South Africa is a large country with huge distances so flying is an option. There are several domestic airlines but prices are high. There is also a bus system between cities that is apparently safe and clean but I haven’t tried it myself. What I have tried and can vouch for is the train system, a bit slow and rickety but then, I love slow travel. If your budget is up to it this is the place to try luxury trains (think Blue Train). I also did a circuit on the Baz Bus, a long-distance hop-on hop-off bus mostly used by backpackers which hits the major cities in the country’s East and South (these days it’s not just for backpackers anymore).
In larger towns buses can ferry you around but – they are holdovers from the Apartheid era when workers were bused in from the ‘homelands’ for the day and driven back home at night. In other words, low quality service and inconvenient schedules. Check with your hostess or lodgings or restaurant for a reputable taxi – don’t wave one down on the street.
TOURING SOUTH AFRICA: CUSTOMS AND CULTURE
South Africa is one of the least homogenous countries I know, its 50 million people from many different ethnic groups and races. There are 11 national languages, many of them widely spoken, and quite dissimilar to one another.
It is an increasingly urban culture, with half the population living in cities, its diversity stretching beyond culture to the landscape. You’ll find everything from desert to coast to cosmopolitain cities to spectacular South African wineries and mountain ranges and, of course, an incredible array of wildlife, which is why so many visitors want to go on a safari to South Africa.
Getting to national parks can be difficult on your own and I probably wouldn’t venture along country roads solo (even if I could manage to drive on the left side of the road, which I cannot). If you’re keen on a safari please do some research because you’ll find everything from hunting outfits to the greenest of eco-tourism lodges. This is one trip for which I’d take a tour (unless you have your own vehicle). If you’re in Durban, visit Hluhluwe; from Johannesburg Pilanesberg is nearby; and then there’s the massive Kruger, one of the largest reserves in Africa.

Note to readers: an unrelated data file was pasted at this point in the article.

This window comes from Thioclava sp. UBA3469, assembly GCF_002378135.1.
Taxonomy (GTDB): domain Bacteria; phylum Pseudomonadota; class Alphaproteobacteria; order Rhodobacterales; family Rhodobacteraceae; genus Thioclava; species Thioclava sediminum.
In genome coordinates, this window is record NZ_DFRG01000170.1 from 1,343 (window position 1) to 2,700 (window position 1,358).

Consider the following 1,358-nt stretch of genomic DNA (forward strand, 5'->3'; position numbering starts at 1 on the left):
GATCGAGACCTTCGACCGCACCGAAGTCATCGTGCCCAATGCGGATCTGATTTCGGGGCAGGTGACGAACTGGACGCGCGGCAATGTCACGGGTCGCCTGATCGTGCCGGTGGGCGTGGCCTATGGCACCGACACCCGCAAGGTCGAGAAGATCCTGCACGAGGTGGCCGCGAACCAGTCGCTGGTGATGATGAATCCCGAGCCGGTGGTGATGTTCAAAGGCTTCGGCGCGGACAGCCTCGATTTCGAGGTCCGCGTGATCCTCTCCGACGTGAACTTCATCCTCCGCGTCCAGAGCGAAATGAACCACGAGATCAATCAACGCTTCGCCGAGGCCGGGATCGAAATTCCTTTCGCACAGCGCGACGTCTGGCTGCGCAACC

Poaching is a huge problem and some species are nearing extinction because the land is too huge to patrol and poverty turns otherwise ethical individuals into illegal hunters, egged on by demand for animal parts from Asia. Don’t forget to take some cash for you – ATMs in the bush are rare. Make sure you’re wearing your money belt because you won’t have anyplace to leave your extra cash.
Official racism – known as Apartheid – has disappeared but that doesn’t mean that all races live in harmony. Most people do try, and if things go wrong there are now laws that protect people from discrimination, whether based on race or sexual orientation or any number of factors. In fact South Africa’s constitution ranks among the most liberal and advanced in the world, thanks to Nelson Mandela.
In reality, though, this is a deeply conservative country, where men consider themselves superior to women. It is also a deeply corrupt country, with some politicians at the highest level squandering the country’s wealth. As a result the country’s promise has yet to be fulfilled and gains made since the end of Apartheid require constant vigilance to avoid being rolled back.
SOUTH AFRICAN ATTITUDES TOWARDS WOMEN
Some of that conservatism plays itself out in the gender arena, as we know from the deplorably high statistics on rape and sexual violence.